Antibodies are like dogs. Some, like show dogs, have the perfect construction and temperament, but instead of winning Best in Show, the top antibodies more effectively fight off viruses and other infections. Not all antibodies are “show quality,” though. Some may not be as potent or broad enough to win, but these “pet quality” antibodies are still great companions that can help fight disease, albeit less efficaciously.
Bruce Donald, PhD, James B. Duke Distinguished Professor of Computer Science, and team are using computation strategies to figure out ways to turn those “pet quality” antibodies into “show quality” antibodies to better fight against HIV. Results are published in Cell Reports.
In a close, years-long collaboration with scientists led by Peter Kwong, PhD, at the National Institutes of Health (NIH) Vaccine Research Center (VRC), the team had previously discovered some promising antibodies to fight against HIV, but, in order to be truly effective, they needed to up their game.
“Better, more potent and broader antibodies,” Donald said, “can be directed at different sites of the HIV virus to better neutralize it.”
Like the virus that causes COVID, HIV has spike proteins. Different antibodies attack the spike proteins in different places, so having multiple antibodies attacking different parts of the spike proteins helps kill the virus more efficiently and with less risk of developing resistance.
When the first promising antibodies to fight HIV were discovered, it didn’t take long to learn that they fought off a lot of the strains of HIV, but not the most difficult ones. “At clinical concentrations,” Donald said, “they would neutralize about 75% of the viruses.” That means if you treated HIV with that antibody only, the other 25% of the viruses would evade the treatment and get stronger. “You would be selecting for resistance,” Donald said.
Having antibodies that are both potent and broad helps mitigate issues with resistance, but up until now, ensuring antibodies are broadly neutralizing has been tricky. Donald’s team figured out how to improve the breadth of HIV antibodies. “This is perhaps the first time,” Donald said, “that there has been a systematic attempt to improve mechanisms of antibody breadth based on geometric and physical computation.”
The Donald lab’s software, OSPREY, is an open-source computational software that can design protein structures. By employing OSPREY, the team improved the characteristics of naturally occurring broadly neutralizing antibodies against HIV. “Using the software ‘out of the box,’” Donald said, “we were able to run the program, predict antibodies to test, test the antibodies in a biological assay, and prove that they were broader and more potent on a large panel of viruses.”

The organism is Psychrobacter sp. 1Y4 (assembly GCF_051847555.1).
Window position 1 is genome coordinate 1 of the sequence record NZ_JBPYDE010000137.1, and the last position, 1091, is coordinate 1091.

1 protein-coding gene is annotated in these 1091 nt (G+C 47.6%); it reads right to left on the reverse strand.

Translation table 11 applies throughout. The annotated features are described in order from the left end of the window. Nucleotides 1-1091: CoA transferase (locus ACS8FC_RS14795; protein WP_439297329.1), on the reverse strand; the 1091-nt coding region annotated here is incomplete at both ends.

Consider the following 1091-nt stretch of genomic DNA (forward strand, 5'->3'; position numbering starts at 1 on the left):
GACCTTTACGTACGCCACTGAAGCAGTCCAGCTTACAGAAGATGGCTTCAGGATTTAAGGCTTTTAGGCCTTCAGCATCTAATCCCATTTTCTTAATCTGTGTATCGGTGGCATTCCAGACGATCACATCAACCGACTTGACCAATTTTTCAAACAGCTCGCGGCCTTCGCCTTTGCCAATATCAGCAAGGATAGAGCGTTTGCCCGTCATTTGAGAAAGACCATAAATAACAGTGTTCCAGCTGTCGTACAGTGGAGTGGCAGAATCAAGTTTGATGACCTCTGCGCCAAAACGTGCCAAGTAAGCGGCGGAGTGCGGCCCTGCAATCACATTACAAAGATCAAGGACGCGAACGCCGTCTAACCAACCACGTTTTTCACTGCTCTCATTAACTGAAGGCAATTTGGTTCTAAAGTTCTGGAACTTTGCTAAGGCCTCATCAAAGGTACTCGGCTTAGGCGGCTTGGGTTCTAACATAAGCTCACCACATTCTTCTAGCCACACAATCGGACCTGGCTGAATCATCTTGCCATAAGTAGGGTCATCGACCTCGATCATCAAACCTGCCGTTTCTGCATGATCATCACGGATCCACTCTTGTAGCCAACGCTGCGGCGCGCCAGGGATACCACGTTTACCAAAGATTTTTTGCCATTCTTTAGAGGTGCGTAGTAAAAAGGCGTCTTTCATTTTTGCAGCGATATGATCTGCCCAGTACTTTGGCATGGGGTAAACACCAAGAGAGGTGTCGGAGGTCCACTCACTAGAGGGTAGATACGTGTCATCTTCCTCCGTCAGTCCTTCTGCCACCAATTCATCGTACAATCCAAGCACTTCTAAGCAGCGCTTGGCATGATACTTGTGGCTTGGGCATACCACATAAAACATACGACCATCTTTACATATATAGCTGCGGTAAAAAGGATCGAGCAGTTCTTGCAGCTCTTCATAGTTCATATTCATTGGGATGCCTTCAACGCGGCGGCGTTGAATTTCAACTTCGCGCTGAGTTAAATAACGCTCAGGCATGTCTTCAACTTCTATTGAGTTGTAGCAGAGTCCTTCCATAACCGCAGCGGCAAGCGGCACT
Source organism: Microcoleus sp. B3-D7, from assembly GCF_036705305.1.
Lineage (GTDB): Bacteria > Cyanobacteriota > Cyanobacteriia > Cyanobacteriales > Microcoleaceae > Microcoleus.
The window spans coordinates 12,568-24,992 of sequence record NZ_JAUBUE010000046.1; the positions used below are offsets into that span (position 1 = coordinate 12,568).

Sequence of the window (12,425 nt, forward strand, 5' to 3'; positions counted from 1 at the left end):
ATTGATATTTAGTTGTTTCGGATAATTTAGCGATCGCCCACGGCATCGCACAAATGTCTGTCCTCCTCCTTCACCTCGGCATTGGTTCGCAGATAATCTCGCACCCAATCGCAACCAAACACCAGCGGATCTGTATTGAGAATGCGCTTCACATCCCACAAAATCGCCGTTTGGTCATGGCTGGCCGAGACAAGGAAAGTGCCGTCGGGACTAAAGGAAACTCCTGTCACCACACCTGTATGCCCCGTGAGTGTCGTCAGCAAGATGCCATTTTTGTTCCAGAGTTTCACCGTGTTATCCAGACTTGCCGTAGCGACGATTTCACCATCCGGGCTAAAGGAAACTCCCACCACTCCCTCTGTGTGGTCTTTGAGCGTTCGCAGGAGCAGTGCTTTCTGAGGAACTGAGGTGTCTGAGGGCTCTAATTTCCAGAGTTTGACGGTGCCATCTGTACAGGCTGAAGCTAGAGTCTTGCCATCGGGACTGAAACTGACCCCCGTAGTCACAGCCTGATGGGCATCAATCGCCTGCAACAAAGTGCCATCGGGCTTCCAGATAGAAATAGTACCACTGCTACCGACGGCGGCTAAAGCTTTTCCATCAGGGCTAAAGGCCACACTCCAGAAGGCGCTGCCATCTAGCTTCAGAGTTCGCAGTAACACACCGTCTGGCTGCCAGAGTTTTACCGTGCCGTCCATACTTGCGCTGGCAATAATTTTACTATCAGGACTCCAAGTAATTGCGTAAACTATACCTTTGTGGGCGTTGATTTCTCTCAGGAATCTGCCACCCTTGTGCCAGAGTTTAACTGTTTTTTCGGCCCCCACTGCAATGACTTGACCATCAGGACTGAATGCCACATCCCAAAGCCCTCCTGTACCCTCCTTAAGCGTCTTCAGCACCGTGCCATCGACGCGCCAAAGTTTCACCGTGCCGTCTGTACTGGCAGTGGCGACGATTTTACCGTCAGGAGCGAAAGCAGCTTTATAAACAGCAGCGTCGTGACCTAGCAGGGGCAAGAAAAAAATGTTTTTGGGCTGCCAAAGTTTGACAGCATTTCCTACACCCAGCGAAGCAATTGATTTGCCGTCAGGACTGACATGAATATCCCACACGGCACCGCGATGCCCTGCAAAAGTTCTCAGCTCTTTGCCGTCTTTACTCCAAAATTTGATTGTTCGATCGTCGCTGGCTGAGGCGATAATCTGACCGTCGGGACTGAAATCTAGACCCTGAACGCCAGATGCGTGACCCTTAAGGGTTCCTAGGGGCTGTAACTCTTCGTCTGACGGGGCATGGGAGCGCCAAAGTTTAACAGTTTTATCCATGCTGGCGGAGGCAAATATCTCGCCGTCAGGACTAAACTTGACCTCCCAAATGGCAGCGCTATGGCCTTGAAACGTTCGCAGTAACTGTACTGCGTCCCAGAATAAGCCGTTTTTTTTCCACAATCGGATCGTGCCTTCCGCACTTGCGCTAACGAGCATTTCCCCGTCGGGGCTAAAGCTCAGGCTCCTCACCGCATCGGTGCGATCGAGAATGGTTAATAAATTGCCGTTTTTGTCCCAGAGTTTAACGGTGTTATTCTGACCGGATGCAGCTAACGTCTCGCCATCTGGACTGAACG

Basically, by modifying naturally-occurring “pet quality” antibodies that were already known, the researchers figured out how to turn them into stronger, broader “show quality” antibodies. Then, using cryogenic electron microscopy (cryo-EM), they solved the structures of three of the best designed antibodies in high resolution to show the mechanisms of improved potency and breadth and how the antibodies bind to the virus.
“It’s amazing that you can let OSPREY think about it and propose changes to the antibodies that will make them broader and more potent,” Donald said, “and then take those results and test them in the lab to confirm with high resolution structural information.”
They tested their designer antibodies on a panel with 208 strains of HIV and found that overall, these enhanced antibodies are four times more potent, and with some strains, they are 100 to 1,000 times more potent with significant improvements in breadth as well.
“So, if you discover antibodies that are promising but not quite as broad or potent as the best ones,” Donald said, “then using computation, we can redesign the antibodies and bring them up to the very top of that standard.”
Now that the antibodies have been created, tested for both breadth and potency, further preclinical work can be done to continue to test efficacy, before animal models and eventually clinical trials for new therapeutics to treat patients with HIV.
“We now have overwhelming data to support that our designs work,” Donald said. “This shows the power of computation!”
Image caption: An antibody designed by Donald and team binds to HIV spike protein.